As the story goes, an Indian prince gave a seedling from a 1,000-year-old tree from his home country as a gift to King Kalākaua. The tree was planted at ‘Iolani Palace in Honolulu. A cutting from the new tree was planted in the 1880s at Hulihe‘e Palace by Queen Kapi‘olani.

That cutting became the Royal Banyan Tree. Powers explained it is called “royal” because Kapi‘olani planted it.

“The majesty of the tree speaks for itself, but beyond that, the banyan is one of the very few remnants of the idyllic childhood memories of those of us that grew up in Kona,” she said. “Change is the only constant in life and this tree has stood watch over the palace and us for the entirety of our lives. Kama‘aina and visitors alike have passed beneath her branches more times than we could ever count.”

Another view of the Royal Banyan Tree in front of Hulihe‘e Palace in downtown Kailua-Kona. (Photo by Joshua Lambus)

When the Daughters became the caretakers of Hulihe‘e Palace in 1925, the tree also became their kuleana.

“Our sense of responsibility to her is great and we are grateful and awed by the support the community has shown for her,” Powers said, adding that the Daughters also have a deep appreciation for the council, in particular Kona council members Holeka Inaba and Rebecca Villegas, who each introduced one of the resolutions that provided the recent grant funds for the banyan tree.

She said the council recognizes the importance of cultural and historical touchstones, and Villegas and Inaba consistently support the places, people and events that make Kona so special and unique.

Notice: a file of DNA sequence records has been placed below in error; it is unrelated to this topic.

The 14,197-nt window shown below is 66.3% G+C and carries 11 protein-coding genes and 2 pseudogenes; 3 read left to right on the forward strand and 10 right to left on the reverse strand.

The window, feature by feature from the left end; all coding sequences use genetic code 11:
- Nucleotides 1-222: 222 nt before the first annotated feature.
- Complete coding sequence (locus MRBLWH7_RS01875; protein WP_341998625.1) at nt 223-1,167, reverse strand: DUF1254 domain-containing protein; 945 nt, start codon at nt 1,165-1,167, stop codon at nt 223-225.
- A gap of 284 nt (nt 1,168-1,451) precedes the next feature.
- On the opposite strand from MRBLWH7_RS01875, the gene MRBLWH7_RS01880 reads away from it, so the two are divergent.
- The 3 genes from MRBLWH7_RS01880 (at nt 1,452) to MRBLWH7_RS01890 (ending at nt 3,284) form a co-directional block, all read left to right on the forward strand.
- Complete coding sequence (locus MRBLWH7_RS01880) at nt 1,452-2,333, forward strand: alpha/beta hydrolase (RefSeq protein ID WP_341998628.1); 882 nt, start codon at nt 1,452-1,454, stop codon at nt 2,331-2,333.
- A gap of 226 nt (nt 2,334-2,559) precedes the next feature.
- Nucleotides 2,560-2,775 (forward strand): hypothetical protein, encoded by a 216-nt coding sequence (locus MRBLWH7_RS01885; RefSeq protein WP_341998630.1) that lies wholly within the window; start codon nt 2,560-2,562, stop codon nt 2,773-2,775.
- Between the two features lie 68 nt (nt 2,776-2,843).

Powers added the support from the council is invaluable, as it serves as an acknowledgment of the tree’s place in the community.

“But the public’s support is an integral part of what is making this project possible,” she said. “It is a lovely illustration of how beloved the tree is and how she not only resides in the heart of the village, she also resides in the heart of it’s people.”

Powers’ connection with the Royal Banyan is clear by how she refers to the tree as a “she.”

“When an individual becomes regent of the Daughters of Hawai‘i, she has the honor of addressing the membership at the organization’s annual meeting,” she said. “My first speech concluded with a nod to the banyan — to her strength and serene nature.”

She promised the membership that as regent she would endeavor to embody the Royal Banyan’s characteristics when working to successfully execute the organization’s mission of continuity and preservation.

“The tree serves as an inspiration to me every day in my work and I visit with her each time I am on the palace grounds,” Powers said.

At its core, the Daughters of Hawai‘i is a preservation society. It was founded in 1903 by seven women, citizens of the Hawaiian Kingdom before annexation, with a mission “to perpetuate the memory and spirit of old Hawai‘i and of historic facts, and to preserve the nomenclature and correct pronunciation of the Hawaiian language,” according to the organization’s website.

With so much changing, Powers hopes the Royal Banyan Tree will help further that mission for years to come.

“Driving down Ali‘i Drive just this week, I’ve seen more than a few new development projects,” she said. “The Kona that I knew is not the Kona my mother knew, nor will it be the Kona my daughter knows.”

Powers wants to see the Royal Banyan will persist.

“I’m hoping that my great-grandchildren will walk under her branches someday and know that our community, our generation, worked to preserve it,” Powers said during her testimony to the council last month. “Not just for the aesthetics, but for the most important component which is continuity, which is an important part of our culture and of who we are as people.”

For more information about the Daughters of Hawai‘i and the Royal Banyan Tree, click here.

Nathan Christophel
Nathan Christophel has more than 20 years of experience in journalism, starting out as a reporter and working his way up to become a copy editor and page designer, most recently at the Hawaii Tribune-Herald in Hilo.